Sometimes, dreams do come true.

Just ask New Iberia's Morgann Leleux, who realized a dream on Saturday by earning a spot on the U.S. Women's Track and Field squad for the Tokyo Olympic Games.

Leleux finished second in the pole vault at the Olympic Trials in Eugene, Oregon, with a personal-best clearance of 15-5, placing second behind the 16-2.75 of Katie Nageortte and joined by Sandi Morris (15-1).

“To be honest with you, I was more nervous for the qualifying than I was for the finals,” Leleux said. “There was a lot more on the line. Everything was on the line to make the finals.

“Once I made the finals, in my mind I was focused on winning.”

Leleux took three tries to clear 14-5.25 in preliminary action, then popped 14-9 on her first try to secure a finals berth and felt much better about things.

“That just released a load of tension,” she said. “I was so much more relaxed after that. There was a lot less pressure.”

Veterans Olivia Gruver and Jenn Suhr cleared 15-1 like Morris, but were eliminated by missed attempts.

Nothing will eliminate Leleux's focus after Saturday's competition, when she locked in to the task at hand.

“I didn't really pay attention to what the others were doing (in the finals),” Leleux said. “I kept going way off to the right, and we were working on that. I was over on the side, by myself.”

A multi-state champion at Catholic High-New Iberia, Leleux was an All-American and SEC champion at Georgia, then jumped for UL and set a school record of 15-1 en route to All-American status and a Sun Belt Conference title as a graduate student in 2016.

She was an alternate for the 2016 Olympics and was primed to make a run at a spot on the 2020 squad before the coronavirus pandemic put a pause on the Tokyo Games. Now, a year later, she has her chance and doesn't plan to waste it.

“I'm a way better vaulter than I was in 2016,” Leleux said. “Mentally, I'm tougher. I'm more confident in myself. I have the physical ability, I'm injury free and I've also worked a lot on the mental side of it.”

The Leleux support team includes David Butler (technique), John Hill (speed work) and Dr. Chris Cormier, each working with aspects of Morgann's performance to meet high standards.

“It could have been any one of five of us today,” Leleux said. “I knew I had to fight, bar by bar, one at a time. To be honest with you, we're all going to have to jump higher in the Games, but my attitude is that I'm going there to medal.”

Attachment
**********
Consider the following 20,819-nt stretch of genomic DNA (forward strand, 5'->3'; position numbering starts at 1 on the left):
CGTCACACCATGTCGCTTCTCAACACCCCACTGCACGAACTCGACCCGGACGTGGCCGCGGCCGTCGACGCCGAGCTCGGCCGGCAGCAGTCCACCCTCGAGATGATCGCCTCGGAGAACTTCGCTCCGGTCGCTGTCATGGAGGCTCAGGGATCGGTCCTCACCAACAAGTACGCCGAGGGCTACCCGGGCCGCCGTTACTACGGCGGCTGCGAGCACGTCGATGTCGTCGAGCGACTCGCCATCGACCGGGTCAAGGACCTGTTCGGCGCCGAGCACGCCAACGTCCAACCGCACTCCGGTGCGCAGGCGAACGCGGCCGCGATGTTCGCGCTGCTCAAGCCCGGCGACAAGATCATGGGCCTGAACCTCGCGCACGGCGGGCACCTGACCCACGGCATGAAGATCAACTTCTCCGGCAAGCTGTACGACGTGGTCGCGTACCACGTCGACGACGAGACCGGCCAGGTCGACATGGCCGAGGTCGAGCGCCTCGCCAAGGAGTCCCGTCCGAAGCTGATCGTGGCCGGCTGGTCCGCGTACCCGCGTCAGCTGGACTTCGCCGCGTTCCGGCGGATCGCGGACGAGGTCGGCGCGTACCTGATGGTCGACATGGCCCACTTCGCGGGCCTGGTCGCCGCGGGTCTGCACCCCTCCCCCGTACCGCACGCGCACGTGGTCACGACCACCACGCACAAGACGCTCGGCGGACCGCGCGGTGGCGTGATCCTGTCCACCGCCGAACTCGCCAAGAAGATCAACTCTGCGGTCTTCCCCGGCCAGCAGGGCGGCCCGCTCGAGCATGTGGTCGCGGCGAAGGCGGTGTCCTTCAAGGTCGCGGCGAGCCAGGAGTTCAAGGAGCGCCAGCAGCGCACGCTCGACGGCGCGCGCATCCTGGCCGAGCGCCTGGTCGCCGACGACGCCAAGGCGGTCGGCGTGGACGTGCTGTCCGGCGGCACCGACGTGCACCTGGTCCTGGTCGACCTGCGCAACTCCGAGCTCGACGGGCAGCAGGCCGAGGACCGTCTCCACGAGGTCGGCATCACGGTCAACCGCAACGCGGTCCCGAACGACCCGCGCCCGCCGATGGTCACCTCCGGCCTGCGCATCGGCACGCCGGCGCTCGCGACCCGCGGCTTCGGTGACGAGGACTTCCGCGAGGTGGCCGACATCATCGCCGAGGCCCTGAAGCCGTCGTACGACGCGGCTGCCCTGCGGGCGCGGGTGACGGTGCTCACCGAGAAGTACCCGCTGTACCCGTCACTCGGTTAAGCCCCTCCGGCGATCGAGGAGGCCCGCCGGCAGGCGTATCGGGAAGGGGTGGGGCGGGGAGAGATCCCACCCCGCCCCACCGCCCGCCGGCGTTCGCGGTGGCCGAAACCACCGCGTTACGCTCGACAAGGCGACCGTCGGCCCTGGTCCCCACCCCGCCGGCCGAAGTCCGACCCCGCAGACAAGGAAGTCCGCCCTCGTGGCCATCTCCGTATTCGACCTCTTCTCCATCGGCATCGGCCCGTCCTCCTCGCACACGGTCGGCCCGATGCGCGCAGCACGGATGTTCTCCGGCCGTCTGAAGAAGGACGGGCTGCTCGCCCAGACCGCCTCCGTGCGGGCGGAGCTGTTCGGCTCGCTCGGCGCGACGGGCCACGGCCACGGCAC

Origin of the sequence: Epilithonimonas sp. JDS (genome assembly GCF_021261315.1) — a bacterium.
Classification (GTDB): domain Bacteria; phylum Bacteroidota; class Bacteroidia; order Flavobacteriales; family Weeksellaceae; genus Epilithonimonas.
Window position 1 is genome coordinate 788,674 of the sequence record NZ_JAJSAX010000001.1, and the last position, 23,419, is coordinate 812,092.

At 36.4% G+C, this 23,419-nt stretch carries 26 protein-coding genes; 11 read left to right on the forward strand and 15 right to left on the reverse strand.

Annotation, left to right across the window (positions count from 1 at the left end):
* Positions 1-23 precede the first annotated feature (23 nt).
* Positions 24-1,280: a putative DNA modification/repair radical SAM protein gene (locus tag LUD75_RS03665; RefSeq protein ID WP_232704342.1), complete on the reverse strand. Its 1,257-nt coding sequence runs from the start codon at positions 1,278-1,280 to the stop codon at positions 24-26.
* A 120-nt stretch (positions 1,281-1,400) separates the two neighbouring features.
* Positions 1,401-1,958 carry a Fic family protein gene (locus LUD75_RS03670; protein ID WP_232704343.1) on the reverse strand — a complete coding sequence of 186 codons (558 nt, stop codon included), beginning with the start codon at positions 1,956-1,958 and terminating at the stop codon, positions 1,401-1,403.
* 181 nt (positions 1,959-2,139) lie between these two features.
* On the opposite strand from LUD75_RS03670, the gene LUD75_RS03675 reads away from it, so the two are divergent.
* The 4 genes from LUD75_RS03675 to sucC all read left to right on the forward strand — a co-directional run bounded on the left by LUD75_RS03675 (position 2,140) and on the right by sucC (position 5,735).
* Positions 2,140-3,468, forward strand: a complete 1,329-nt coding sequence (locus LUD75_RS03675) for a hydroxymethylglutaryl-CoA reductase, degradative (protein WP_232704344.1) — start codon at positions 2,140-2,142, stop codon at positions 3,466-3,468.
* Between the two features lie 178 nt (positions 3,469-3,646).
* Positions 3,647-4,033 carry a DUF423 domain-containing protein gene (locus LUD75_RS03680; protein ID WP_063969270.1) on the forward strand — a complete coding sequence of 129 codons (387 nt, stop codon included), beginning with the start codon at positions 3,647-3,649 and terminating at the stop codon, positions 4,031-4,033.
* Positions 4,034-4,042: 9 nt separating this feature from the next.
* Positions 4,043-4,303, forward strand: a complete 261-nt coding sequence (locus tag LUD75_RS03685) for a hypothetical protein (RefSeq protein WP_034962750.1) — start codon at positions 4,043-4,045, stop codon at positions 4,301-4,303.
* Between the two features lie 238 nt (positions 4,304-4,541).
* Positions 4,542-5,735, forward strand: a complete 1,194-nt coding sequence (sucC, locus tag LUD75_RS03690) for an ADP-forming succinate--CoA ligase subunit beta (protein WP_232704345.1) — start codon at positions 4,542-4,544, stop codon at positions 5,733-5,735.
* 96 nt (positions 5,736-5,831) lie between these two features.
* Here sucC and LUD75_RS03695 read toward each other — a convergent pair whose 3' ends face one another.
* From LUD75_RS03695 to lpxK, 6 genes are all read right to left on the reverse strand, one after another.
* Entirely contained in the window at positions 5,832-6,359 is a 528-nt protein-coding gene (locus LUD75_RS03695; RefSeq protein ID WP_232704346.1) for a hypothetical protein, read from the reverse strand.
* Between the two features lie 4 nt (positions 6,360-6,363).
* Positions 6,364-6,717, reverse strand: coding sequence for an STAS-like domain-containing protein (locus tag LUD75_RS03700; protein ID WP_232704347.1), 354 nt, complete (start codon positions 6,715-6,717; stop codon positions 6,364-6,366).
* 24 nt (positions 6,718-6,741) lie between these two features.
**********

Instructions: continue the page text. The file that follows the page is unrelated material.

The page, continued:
The shadow of COVID-19 still lingered over the action in Eugene, but it could not dim the joy of making the team for Leleux.

“There were a lot of people there supporting us,” said Leleux. “The lap around the track (with American flags) was really, really special. There were a lot of procedures we had to go through during the meet.

“It wasn't as packed at it had been before in 2016, but it was still special.”

“We're still on Cloud Nine,” said Shane Leleux, Morgann's father and youth coach, a former collegiate vaulter himself who first got his daughters started in gymnastics.

“I'm very excited for her,” said younger sister Reagann, a pole vaulter and multi-event standout at UL. “We watched it live on TV where I work, and everyone literally had tears in their eyes.”

“Her maturity level is off the charts right now,” Shane said. “I hate to use a baseball analogy, but I will. When she was on her third try at 4.6 (meters), it was like having three balls and two strikes with two out in the ninth inning, and in my mind she was the last batter.

“And all she did was hit it out of the park.”

That clearance at 14-5.25 lifted Leleux, whose path has always seemed special.

“She was a level 10 gymnast by age 12 or 13,” Shane said. “To be honest, I thought she would make it there. My wife and I took a leap of faith and built our gym.

“Then I got her on the pole vault, and when she cleared 10-6 I said, 'We've got something here.' ”

The path led to a scholarship at Georgia, and Morgann found new levels to reach. But then she tore the retina in her eye approaching her final semester at UGA. She focused on school, earning a 3.4 GPA for 20 credit hours to earn her degree.

The lure of competition stilled burned, though, so Shane contacted UL coach Lon Badeaux (of New Iberia) and Morgann got back into action for one last outdoor campaign.

“From then on, it was on,” Shane said.

And now, it's over Cloud Nine.